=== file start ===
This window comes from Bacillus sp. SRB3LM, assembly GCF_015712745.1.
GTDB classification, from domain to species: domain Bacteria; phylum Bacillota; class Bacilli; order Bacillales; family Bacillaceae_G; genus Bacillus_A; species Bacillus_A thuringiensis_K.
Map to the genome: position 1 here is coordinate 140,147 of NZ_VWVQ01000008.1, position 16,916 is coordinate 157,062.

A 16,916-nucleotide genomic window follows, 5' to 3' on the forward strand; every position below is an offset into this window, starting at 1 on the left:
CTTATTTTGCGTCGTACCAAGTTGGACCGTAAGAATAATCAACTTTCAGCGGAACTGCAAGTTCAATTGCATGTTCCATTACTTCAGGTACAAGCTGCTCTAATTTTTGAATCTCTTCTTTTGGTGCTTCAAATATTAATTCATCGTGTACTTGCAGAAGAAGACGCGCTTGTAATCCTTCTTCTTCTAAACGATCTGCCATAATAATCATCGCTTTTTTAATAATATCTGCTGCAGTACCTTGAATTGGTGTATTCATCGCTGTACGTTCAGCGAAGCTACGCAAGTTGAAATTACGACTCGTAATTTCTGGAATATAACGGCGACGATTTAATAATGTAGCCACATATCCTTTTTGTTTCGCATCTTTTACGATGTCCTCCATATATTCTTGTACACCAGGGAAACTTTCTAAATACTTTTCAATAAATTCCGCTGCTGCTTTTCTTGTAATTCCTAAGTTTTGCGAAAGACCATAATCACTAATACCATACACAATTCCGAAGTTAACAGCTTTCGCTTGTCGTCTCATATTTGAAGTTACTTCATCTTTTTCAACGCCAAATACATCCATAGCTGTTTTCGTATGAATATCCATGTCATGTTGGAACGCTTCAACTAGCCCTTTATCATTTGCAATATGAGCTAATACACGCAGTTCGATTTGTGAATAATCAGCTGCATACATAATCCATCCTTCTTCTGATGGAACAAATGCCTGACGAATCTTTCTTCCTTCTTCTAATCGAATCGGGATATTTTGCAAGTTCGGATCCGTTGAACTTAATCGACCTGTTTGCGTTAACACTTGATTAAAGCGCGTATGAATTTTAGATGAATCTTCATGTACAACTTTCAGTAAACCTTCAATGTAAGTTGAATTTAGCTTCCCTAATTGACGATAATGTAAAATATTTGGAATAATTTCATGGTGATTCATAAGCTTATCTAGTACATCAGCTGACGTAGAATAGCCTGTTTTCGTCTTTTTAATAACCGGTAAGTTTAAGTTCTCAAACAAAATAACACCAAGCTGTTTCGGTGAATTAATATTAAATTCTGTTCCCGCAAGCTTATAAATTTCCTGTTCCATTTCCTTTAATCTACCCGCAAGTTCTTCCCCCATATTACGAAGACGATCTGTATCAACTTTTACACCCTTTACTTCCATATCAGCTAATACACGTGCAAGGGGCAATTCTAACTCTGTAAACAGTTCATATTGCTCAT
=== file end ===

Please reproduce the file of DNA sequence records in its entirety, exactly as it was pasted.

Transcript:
This window comes from Bacillus sp. SRB3LM, assembly GCF_015712745.1.
GTDB classification, from domain to species: domain Bacteria; phylum Bacillota; class Bacilli; order Bacillales; family Bacillaceae_G; genus Bacillus_A; species Bacillus_A thuringiensis_K.
Map to the genome: position 1 here is coordinate 140,147 of NZ_VWVQ01000008.1, position 16,916 is coordinate 157,062.

A 16,916-nucleotide genomic window follows, 5' to 3' on the forward strand; every position below is an offset into this window, starting at 1 on the left:
CTTATTTTGCGTCGTACCAAGTTGGACCGTAAGAATAATCAACTTTCAGCGGAACTGCAAGTTCAATTGCATGTTCCATTACTTCAGGTACAAGCTGCTCTAATTTTTGAATCTCTTCTTTTGGTGCTTCAAATATTAATTCATCGTGTACTTGCAGAAGAAGACGCGCTTGTAATCCTTCTTCTTCTAAACGATCTGCCATAATAATCATCGCTTTTTTAATAATATCTGCTGCAGTACCTTGAATTGGTGTATTCATCGCTGTACGTTCAGCGAAGCTACGCAAGTTGAAATTACGACTCGTAATTTCTGGAATATAACGGCGACGATTTAATAATGTAGCCACATATCCTTTTTGTTTCGCATCTTTTACGATGTCCTCCATATATTCTTGTACACCAGGGAAACTTTCTAAATACTTTTCAATAAATTCCGCTGCTGCTTTTCTTGTAATTCCTAAGTTTTGCGAAAGACCATAATCACTAATACCATACACAATTCCGAAGTTAACAGCTTTCGCTTGTCGTCTCATATTTGAAGTTACTTCATCTTTTTCAACGCCAAATACATCCATAGCTGTTTTCGTATGAATATCCATGTCATGTTGGAACGCTTCAACTAGCCCTTTATCATTTGCAATATGAGCTAATACACGCAGTTCGATTTGTGAATAATCAGCTGCATACATAATCCATCCTTCTTCTGATGGAACAAATGCCTGACGAATCTTTCTTCCTTCTTCTAATCGAATCGGGATATTTTGCAAGTTCGGATCCGTTGAACTTAATCGACCTGTTTGCGTTAACACTTGATTAAAGCGCGTATGAATTTTAGATGAATCTTCATGTACAACTTTCAGTAAACCTTCAATGTAAGTTGAATTTAGCTTCCCTAATTGACGATAATGTAAAATATTTGGAATAATTTCATGGTGATTCATAAGCTTATCTAGTACATCAGCTGACGTAGAATAGCCTGTTTTCGTCTTTTTAATAACCGGTAAGTTTAAGTTCTCAAACAAAATAACACCAAGCTGTTTCGGTGAATTAATATTAAATTCTGTTCCCGCAAGCTTATAAATTTCCTGTTCCATTTCCTTTAATCTACCCGCAAGTTCTTCCCCCATATTACGAAGACGATCTGTATCAACTTTTACACCCTTTACTTCCATATCAGCTAATACACGTGCAAGGGGCAATTCTAACTCTGTAAACAGTTCATATTGCTCAT